Letter to James Madison - December 28, 1794

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Letter to James Madison by Thomas Jefferson
December 28, 1794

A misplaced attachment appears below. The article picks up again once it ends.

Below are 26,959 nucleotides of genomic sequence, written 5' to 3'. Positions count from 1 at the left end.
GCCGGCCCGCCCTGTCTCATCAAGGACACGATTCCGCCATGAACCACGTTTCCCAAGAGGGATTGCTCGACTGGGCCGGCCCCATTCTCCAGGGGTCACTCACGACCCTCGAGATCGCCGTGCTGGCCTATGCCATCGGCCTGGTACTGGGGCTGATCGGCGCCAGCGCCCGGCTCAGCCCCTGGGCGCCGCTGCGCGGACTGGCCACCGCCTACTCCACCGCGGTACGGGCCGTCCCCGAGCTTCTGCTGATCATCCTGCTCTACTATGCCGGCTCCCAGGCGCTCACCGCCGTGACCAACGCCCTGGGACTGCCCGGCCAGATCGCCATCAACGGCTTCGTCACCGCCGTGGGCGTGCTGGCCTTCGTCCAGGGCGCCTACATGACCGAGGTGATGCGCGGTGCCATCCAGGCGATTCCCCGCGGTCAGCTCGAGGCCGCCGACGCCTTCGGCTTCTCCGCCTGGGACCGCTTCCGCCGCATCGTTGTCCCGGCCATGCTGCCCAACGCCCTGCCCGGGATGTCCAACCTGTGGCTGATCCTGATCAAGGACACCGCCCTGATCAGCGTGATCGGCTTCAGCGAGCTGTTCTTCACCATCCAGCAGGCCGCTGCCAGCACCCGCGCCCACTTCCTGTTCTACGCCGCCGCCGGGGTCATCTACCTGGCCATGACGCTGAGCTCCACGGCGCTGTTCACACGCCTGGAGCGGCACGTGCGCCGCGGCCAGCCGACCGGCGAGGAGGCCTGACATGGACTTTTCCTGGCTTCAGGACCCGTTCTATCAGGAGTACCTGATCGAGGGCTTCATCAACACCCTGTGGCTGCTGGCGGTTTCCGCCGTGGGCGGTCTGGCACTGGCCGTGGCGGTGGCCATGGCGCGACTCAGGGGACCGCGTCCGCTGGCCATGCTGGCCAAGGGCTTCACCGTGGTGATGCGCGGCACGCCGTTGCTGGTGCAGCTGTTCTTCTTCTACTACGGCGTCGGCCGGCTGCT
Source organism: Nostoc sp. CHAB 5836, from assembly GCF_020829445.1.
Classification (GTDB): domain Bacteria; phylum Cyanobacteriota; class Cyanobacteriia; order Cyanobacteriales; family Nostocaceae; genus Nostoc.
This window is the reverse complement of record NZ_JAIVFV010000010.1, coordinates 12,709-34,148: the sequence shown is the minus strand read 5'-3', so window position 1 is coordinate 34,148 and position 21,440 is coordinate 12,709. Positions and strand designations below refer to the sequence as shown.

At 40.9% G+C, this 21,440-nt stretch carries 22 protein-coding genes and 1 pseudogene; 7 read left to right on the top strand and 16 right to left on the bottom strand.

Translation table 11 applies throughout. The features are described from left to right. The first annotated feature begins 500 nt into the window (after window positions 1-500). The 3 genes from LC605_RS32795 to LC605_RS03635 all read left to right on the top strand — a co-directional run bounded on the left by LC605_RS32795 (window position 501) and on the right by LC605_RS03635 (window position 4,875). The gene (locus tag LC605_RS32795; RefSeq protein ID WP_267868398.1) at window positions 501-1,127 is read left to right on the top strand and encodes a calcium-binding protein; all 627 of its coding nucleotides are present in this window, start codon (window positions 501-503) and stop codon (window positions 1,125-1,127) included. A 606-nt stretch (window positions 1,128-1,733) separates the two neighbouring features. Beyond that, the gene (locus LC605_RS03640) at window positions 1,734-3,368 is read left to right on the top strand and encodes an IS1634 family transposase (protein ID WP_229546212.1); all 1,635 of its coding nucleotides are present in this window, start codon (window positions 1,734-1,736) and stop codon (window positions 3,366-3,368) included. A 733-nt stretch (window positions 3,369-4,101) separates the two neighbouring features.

. . . . The denunciation of the democratic societies is one of the extraordinary acts of boldness of which we have seen so many from the fraction of monocrats. It is wonderful indeed, that the President should have permitted himself to be the organ of such an attack on the freedom of discussion, the freedom of writing, printing & publishing. It must be a matter of rare curiosity to get at the modifications of these rights proposed by them, and to see what line their ingenuity would draw between democratical societies, whose avowed object is the nourishment of the republican principles of our constitution, and the society of the Cincinnati, a self-created one, carving out for itself hereditary distinctions, lowering over our Constitution eternally, meeting together in all parts of the Union, periodically, with closed doors, accumulating a capital in their separate treasury, corresponding secretly & regularly, & of which society the very persons denouncing the democrats are themselves the fathers, founders, & high officers. Their sight must be perfectly dazzled by the glittering of crowns & coronets, not to see the extravagance of the proposition to suppress the friends of general freedom, while those who wish to confine that freedom to the few, are permitted to go on in their principles & practices. I here put out of sight the persons whose misbehavior has been taken advantage of to slander the friends of popular rights; and I am happy to observe, that as far as the circle of my observation & information extends, everybody has lost sight of them, and views the abstract attempt on their natural & constitutional rights in all it's nakedness. I have never heard, or heard of, a single expression or opinion which did not condemn it as an inexcusable aggression. And with respect to the transactions against the excise law, it appears to me that you are all swept away in the torrent of governmental opinions, or that we do not know what these transactions have been. We know of none which, according to the definitions of the law, have been anything more than riotous. There was indeed a meeting to consult about a separation. But to consult on a question does not amount to a determination of that question in the affirmative, still time to the acting on such a determination; but we shall see, I suppose, what the court lawyers, & courtly judges, & would-be ambassadors will make of it. The excise law is an infernal one. The first error was to admit it by the Constitution; the 2d, to act on that admission; the 3d & last will be, to make it the instrument of dismembering the Union, & setting us all afloat to chuse which part of it we will adhere to. The information of our militia, returned from the Westward, is uniform, that tho the people there let them pass quietly, they were objects of their laughter, not of their fear; that 1000 men could have cut off their whole force in a thousand places of the Alleganey; that their detestation of the excise law is universal, and has now 'associated to it a detestation of the government; & that separation which perhaps was a very distant & problematical event, is now near, & certain, & determined in the mind of every man. I expected to have seen some justification of arming one part of the society against another; of declaring a civil war the moment before the meeting of that body which has the sole right of declaring war; of being so patient of the kicks & scoffs of our enemies, & rising at a feather against our friends; of adding a million to the public debt & deriding us with recommendations to pay it if we can &c., &c. But the part of the speech which was to be taken as a justification of the armament, reminded me of parson Saunders demonstration why minus into minus make plus. After a parcel of shreds of stuff from Æsop's fables and Tom Thumb, he jumps all at once into his Ergo minus multiplied into minus make plus. Just so the 15,000 men enter after the fables, in the speech.--However, the time is coming when we shall fetch up the leeway of our vessel. The changes in your house, I see, are going on for the better, and even the Augean herd over your heads are slowly purging off their impurities. Hold on then, my dear friend, that we may not shipwreck in the meanwhile. I do not see, in the minds of those with whom I converse, a greater affliction than the fear of your retirement; but this must not be, unless to a more splendid & a more efficacious post. There I should rejoice to see you; I hope I may say, I shall rejoice to see you. I have long had much in my mind to say to you on that subject. But double delicacies have kept me silent. I ought perhaps to say while I would not give up my own retirement for the empire of the universe, how I can justify wishing one whose happiness I have so much at heart as yours, to take the front of the battle which is fighting for my security. This would be easy enough to be done, but not at the heel of a lengthy battle.